FDx Advisors Blog

Passive investment products − a rose by any other name

May 26, 2015 Written by Sarah Abernathy

Passive products continue to thrive in the market. By some estimates, these products are now the primary investment choice for the majority of Americans, as suggested by Morningstar’s finding that nearly two-thirds of investor inflows last year went to passive investment products. Perhaps the more interesting tidbit to come out of the ETF trends last year is data that, according to a report by Invesco PowerShares, Smart Beta ETFs accounted for over 17% of U.S. ETF net inflows in 2014, despite representing only 11% of total ETF assets. In light of the insistence of many in the industry that active investing is futile, and particularly given the dismal relative performance of active management in 2014, this trend may seem intuitive on the surface, but should actually be somewhat surprising. After all, Smart Beta is active management, no matter how product providers spin it.

It can be argued that the ultimate truly passive portfolio is the market portfolio − a portfolio consisting of every asset in the world weighted in proportion to each asset’s market value. Of course, this portfolio only exists in theory, and its use in financial models is based on some pretty hefty assumptions, so market cap-weighted indices segregated by asset class have become the norm to represent passive exposure to a given asset class. If we assume that market participants in aggregate and over time are efficient allocators of capital and therefore of valuing assets, a broad array of market cap-weighted indices taken together should at least approximate that theoretical market portfolio. Thus, an investor who truly wants to be passive should invest in only those market cap-weighted benchmarks. As with any asset pricing model, the point that market cap-weighting is truly the definition of passive investing depends on the theory of efficient markets, and as with any theory, it has its faults. If you are of a mind that market participants are not efficient allocators of capital, and I would not disagree in the short term, then of course even market cap-weighting may seem like an active choice, another form of Smart Beta. In that scenario though, how would we define passive investing? A topic for another blog post, and another theory, I think.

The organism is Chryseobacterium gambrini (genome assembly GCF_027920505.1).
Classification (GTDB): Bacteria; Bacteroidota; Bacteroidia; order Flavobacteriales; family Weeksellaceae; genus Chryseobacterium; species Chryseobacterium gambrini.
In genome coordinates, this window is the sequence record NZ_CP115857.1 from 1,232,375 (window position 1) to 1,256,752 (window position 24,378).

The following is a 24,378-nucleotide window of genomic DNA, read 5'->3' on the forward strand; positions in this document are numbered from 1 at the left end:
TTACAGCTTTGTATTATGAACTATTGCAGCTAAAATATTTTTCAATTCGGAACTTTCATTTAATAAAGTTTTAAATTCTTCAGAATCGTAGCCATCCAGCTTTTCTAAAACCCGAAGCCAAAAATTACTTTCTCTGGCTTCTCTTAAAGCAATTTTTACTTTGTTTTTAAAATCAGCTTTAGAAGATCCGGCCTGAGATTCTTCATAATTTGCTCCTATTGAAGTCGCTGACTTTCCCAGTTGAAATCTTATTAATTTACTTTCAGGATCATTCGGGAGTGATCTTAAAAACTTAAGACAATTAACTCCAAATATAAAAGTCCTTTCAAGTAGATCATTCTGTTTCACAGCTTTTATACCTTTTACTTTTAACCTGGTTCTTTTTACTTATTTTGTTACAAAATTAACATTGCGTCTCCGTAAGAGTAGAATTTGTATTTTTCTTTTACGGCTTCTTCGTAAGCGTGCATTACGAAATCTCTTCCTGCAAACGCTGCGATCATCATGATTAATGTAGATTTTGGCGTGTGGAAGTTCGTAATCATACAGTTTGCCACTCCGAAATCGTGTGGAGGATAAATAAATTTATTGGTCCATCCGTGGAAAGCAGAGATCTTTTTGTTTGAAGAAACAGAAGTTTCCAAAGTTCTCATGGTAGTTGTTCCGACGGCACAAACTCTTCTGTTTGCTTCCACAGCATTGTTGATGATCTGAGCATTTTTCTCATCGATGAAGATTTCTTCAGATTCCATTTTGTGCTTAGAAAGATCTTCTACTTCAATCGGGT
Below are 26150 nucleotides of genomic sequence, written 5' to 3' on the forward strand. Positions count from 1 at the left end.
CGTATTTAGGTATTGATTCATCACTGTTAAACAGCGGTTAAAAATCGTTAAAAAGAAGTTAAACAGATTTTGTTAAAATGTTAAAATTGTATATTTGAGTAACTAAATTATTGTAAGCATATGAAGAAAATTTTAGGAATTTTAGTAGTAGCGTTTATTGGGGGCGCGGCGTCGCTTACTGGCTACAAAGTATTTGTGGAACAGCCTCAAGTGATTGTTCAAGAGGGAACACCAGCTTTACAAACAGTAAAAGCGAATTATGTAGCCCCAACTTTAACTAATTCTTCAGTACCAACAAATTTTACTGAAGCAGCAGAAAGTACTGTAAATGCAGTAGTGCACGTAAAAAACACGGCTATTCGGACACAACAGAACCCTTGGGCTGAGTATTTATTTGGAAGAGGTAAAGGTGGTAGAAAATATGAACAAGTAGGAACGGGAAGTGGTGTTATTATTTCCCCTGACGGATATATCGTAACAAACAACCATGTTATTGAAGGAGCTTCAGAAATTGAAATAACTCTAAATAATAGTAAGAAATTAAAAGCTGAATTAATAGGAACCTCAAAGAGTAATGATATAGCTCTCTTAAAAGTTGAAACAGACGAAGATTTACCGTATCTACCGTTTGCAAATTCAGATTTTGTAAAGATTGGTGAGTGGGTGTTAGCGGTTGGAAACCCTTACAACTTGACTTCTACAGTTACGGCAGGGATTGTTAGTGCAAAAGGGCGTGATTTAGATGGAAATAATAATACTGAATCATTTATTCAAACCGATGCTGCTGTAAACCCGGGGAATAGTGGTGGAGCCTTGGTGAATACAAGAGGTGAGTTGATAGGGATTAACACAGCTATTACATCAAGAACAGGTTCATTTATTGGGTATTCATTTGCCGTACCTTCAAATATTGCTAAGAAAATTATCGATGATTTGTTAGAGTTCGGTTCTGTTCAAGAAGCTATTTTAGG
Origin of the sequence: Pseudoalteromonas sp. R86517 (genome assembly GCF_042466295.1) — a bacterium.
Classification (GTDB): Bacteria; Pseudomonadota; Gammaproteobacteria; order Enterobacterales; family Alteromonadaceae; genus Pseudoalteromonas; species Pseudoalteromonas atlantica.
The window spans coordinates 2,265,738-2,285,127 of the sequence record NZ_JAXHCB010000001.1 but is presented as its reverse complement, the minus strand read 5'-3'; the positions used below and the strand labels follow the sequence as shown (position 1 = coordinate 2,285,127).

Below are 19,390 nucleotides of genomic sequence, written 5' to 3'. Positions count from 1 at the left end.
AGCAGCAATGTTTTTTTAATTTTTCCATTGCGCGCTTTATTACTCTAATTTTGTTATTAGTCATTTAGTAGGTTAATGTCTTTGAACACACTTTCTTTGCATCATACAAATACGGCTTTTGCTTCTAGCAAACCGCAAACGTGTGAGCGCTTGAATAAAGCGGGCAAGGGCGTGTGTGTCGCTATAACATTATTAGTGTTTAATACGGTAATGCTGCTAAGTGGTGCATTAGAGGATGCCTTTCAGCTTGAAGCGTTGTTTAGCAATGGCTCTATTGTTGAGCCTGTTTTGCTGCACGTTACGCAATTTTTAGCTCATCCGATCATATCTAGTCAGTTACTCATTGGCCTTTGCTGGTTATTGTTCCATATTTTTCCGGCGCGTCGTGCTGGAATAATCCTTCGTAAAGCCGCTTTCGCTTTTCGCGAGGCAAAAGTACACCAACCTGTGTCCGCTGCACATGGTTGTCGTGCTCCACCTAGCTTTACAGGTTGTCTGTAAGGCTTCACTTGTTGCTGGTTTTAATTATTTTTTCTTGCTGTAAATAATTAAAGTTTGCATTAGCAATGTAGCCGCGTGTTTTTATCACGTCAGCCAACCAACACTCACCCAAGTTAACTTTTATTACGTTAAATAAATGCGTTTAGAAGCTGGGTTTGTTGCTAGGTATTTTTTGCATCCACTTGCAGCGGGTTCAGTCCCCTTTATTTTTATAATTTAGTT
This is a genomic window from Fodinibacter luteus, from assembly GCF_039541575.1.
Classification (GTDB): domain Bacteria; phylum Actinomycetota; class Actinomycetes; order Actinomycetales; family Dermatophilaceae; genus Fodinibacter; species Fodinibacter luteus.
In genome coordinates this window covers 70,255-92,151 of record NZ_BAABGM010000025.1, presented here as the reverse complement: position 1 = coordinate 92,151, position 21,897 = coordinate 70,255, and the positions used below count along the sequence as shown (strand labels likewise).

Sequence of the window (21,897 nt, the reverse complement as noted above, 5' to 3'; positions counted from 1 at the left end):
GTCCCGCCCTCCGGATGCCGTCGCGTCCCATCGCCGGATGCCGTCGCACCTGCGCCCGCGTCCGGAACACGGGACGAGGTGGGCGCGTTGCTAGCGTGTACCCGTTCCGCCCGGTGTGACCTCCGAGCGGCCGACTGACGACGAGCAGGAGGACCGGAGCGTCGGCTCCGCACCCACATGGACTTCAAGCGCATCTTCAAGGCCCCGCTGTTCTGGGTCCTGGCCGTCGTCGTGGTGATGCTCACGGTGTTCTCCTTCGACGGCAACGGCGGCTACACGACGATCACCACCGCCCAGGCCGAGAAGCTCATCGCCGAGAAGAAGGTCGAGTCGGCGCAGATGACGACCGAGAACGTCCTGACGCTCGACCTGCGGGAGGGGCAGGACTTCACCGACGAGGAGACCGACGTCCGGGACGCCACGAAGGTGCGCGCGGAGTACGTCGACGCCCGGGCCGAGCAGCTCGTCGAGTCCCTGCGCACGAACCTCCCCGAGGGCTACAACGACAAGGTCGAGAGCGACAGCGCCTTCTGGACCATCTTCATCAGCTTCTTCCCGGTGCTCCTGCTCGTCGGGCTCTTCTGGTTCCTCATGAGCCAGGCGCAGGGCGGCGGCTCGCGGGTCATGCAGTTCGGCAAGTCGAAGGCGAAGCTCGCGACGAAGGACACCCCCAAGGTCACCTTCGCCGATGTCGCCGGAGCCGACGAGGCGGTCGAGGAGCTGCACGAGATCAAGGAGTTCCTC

Smart Beta products, which generally refer to products tied to indices based on alternative weighting methodologies (i.e., anything other than market cap-weighting), are by definition then not passive, despite them being labeled or sold as such. Any deviation from a market cap-weighted benchmark is an active investment decision, even if it is a move as simple as equal weighting. All styles of active management, Smart Beta included, will experience performance cycles. So while an investor might believe they are getting passive exposure to an asset class with Smart Beta, and perhaps the fund flow data suggests many may very well believe just that, they are in fact investing in a strategy with many similarities to traditional actively managed funds. Smart Beta investors should recognize that although Smart Beta can offer performance improvements over traditional benchmarking, it is not without added risk.

Many Smart Beta products offer intriguing ways to gain exposure to different asset classes and themes. And it is true that some of these products can be seen as falling somewhere on the spectrum between passive and active investing, so perhaps the trend noted above is due to informed, but perhaps disillusioned, investors slowly weaning themselves off active management – a step down program, if you will. However, giving these products a buzzword label like “Smart Beta” should not overshadow the fact that they are in actuality active vehicles, and expose investors to other-than-passive risks.

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